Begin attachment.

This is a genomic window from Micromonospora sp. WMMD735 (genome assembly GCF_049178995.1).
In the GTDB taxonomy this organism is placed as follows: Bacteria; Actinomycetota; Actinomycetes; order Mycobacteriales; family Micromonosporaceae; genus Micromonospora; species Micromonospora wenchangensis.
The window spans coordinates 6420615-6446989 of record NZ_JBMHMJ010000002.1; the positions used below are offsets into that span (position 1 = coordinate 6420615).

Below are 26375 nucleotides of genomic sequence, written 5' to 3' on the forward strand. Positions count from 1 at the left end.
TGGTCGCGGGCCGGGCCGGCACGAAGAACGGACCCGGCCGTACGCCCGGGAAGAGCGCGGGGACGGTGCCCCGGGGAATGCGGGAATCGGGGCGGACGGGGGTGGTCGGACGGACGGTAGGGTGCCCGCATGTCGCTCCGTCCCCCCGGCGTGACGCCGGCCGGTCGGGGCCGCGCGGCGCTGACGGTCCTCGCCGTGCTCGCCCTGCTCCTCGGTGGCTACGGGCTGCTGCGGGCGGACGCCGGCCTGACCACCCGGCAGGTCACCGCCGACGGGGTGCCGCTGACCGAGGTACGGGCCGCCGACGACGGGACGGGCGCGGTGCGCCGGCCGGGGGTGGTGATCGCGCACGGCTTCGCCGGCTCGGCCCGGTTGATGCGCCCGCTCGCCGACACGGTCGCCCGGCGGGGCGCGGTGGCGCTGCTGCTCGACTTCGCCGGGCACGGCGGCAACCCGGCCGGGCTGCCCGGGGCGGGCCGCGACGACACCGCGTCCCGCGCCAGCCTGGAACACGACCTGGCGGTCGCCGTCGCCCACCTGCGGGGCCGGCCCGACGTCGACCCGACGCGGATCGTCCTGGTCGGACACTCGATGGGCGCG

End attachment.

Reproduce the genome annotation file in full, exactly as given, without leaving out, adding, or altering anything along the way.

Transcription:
This is a genomic window from Micromonospora sp. WMMD735 (genome assembly GCF_049178995.1).
In the GTDB taxonomy this organism is placed as follows: Bacteria; Actinomycetota; Actinomycetes; order Mycobacteriales; family Micromonosporaceae; genus Micromonospora; species Micromonospora wenchangensis.
The window spans coordinates 6420615-6446989 of record NZ_JBMHMJ010000002.1; the positions used below are offsets into that span (position 1 = coordinate 6420615).

Below are 26375 nucleotides of genomic sequence, written 5' to 3' on the forward strand. Positions count from 1 at the left end.
TGGTCGCGGGCCGGGCCGGCACGAAGAACGGACCCGGCCGTACGCCCGGGAAGAGCGCGGGGACGGTGCCCCGGGGAATGCGGGAATCGGGGCGGACGGGGGTGGTCGGACGGACGGTAGGGTGCCCGCATGTCGCTCCGTCCCCCCGGCGTGACGCCGGCCGGTCGGGGCCGCGCGGCGCTGACGGTCCTCGCCGTGCTCGCCCTGCTCCTCGGTGGCTACGGGCTGCTGCGGGCGGACGCCGGCCTGACCACCCGGCAGGTCACCGCCGACGGGGTGCCGCTGACCGAGGTACGGGCCGCCGACGACGGGACGGGCGCGGTGCGCCGGCCGGGGGTGGTGATCGCGCACGGCTTCGCCGGCTCGGCCCGGTTGATGCGCCCGCTCGCCGACACGGTCGCCCGGCGGGGCGCGGTGGCGCTGCTGCTCGACTTCGCCGGGCACGGCGGCAACCCGGCCGGGCTGCCCGGGGCGGGCCGCGACGACACCGCGTCCCGCGCCAGCCTGGAACACGACCTGGCGGTCGCCGTCGCCCACCTGCGGGGCCGGCCCGACGTCGACCCGACGCGGATCGTCCTGGTCGGACACTCGATGGGCGCG